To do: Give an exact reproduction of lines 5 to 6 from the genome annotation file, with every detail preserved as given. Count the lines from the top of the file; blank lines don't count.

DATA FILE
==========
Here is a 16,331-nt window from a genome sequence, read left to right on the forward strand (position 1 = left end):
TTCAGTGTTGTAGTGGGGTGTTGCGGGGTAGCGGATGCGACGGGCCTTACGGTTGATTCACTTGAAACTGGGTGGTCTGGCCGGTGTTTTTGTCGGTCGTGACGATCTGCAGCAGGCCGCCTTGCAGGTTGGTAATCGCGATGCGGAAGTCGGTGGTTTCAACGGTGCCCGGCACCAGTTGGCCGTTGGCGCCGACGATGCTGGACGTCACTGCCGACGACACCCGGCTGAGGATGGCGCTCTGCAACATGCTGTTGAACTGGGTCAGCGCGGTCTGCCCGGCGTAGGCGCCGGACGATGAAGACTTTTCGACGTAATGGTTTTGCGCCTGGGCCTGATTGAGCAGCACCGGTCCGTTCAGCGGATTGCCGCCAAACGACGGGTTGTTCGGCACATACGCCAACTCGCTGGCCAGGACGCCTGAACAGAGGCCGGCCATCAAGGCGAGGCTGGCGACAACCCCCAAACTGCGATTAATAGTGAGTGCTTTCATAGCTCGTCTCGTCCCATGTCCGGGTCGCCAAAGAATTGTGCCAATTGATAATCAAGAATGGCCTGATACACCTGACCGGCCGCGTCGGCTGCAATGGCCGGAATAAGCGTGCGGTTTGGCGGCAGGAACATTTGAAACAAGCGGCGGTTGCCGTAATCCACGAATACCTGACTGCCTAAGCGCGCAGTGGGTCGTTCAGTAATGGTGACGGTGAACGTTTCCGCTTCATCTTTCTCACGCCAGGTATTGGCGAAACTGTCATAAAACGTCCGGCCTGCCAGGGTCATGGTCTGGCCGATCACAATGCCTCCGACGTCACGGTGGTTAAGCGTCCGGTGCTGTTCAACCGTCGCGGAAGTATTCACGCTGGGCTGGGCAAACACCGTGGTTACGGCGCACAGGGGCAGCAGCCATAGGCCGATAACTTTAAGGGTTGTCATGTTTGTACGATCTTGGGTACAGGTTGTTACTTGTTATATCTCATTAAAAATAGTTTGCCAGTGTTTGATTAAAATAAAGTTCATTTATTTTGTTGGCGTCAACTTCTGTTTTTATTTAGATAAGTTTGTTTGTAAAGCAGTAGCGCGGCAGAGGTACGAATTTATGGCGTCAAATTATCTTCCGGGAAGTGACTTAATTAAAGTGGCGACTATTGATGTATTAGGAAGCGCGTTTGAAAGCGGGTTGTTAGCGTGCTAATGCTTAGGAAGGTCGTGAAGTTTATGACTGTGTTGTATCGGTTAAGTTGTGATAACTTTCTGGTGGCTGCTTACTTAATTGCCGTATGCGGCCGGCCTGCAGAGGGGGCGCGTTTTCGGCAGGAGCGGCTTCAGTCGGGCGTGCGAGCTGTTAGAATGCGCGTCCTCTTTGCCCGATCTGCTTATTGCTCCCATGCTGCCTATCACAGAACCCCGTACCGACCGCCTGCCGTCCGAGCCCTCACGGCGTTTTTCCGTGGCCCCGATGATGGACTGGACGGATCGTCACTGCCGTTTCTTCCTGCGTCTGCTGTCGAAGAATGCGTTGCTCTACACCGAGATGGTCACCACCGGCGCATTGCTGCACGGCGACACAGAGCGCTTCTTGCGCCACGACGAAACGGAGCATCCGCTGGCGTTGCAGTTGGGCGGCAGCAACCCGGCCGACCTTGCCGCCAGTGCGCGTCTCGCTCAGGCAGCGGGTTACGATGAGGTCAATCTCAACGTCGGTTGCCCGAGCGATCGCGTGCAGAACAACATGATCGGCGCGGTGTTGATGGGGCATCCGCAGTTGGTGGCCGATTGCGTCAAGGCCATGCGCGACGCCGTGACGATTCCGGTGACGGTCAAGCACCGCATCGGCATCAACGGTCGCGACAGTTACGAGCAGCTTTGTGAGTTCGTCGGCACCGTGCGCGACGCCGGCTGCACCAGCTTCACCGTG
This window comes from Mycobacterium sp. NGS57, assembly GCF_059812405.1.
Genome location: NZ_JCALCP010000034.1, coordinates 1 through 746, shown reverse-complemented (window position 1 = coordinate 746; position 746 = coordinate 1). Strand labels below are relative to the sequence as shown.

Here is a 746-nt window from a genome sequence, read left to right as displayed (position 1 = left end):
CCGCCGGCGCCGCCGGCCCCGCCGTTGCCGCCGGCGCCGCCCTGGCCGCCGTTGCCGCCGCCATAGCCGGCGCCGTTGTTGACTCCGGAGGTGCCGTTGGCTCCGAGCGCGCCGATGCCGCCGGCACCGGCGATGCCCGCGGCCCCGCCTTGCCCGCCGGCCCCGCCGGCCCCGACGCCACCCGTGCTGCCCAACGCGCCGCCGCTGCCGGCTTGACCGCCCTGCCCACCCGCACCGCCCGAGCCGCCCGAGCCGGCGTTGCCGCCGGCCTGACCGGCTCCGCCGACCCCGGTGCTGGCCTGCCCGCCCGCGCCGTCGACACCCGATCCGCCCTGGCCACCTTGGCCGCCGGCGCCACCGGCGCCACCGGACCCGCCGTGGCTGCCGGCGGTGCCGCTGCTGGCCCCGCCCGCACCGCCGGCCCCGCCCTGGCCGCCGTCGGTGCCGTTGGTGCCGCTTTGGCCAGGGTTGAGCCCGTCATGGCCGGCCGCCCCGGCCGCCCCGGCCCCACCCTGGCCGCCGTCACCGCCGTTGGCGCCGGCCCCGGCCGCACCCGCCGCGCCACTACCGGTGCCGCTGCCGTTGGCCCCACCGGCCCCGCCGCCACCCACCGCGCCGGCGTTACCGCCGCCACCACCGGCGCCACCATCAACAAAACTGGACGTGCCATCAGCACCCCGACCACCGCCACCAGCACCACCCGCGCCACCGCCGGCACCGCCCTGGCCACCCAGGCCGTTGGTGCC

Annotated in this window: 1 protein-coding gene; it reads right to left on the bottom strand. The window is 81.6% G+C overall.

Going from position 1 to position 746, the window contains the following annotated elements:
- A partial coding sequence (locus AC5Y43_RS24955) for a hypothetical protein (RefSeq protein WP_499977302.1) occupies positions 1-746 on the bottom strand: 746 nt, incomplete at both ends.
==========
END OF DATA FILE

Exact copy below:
Here is a 746-nt window from a genome sequence, read left to right as displayed (position 1 = left end):
CCGCCGGCGCCGCCGGCCCCGCCGTTGCCGCCGGCGCCGCCCTGGCCGCCGTTGCCGCCGCCATAGCCGGCGCCGTTGTTGACTCCGGAGGTGCCGTTGGCTCCGAGCGCGCCGATGCCGCCGGCACCGGCGATGCCCGCGGCCCCGCCTTGCCCGCCGGCCCCGCCGGCCCCGACGCCACCCGTGCTGCCCAACGCGCCGCCGCTGCCGGCTTGACCGCCCTGCCCACCCGCACCGCCCGAGCCGCCCGAGCCGGCGTTGCCGCCGGCCTGACCGGCTCCGCCGACCCCGGTGCTGGCCTGCCCGCCCGCGCCGTCGACACCCGATCCGCCCTGGCCACCTTGGCCGCCGGCGCCACCGGCGCCACCGGACCCGCCGTGGCTGCCGGCGGTGCCGCTGCTGGCCCCGCCCGCACCGCCGGCCCCGCCCTGGCCGCCGTCGGTGCCGTTGGTGCCGCTTTGGCCAGGGTTGAGCCCGTCATGGCCGGCCGCCCCGGCCGCCCCGGCCCCACCCTGGCCGCCGTCACCGCCGTTGGCGCCGGCCCCGGCCGCACCCGCCGCGCCACTACCGGTGCCGCTGCCGTTGGCCCCACCGGCCCCGCCGCCACCCACCGCGCCGGCGTTACCGCCGCCACCACCGGCGCCACCATCAACAAAACTGGACGTGCCATCAGCACCCCGACCACCGCCACCAGCACCACCCGCGCCACCGCCGGCACCGCCCTGGCCACCCAGGCCGTTGGTGCC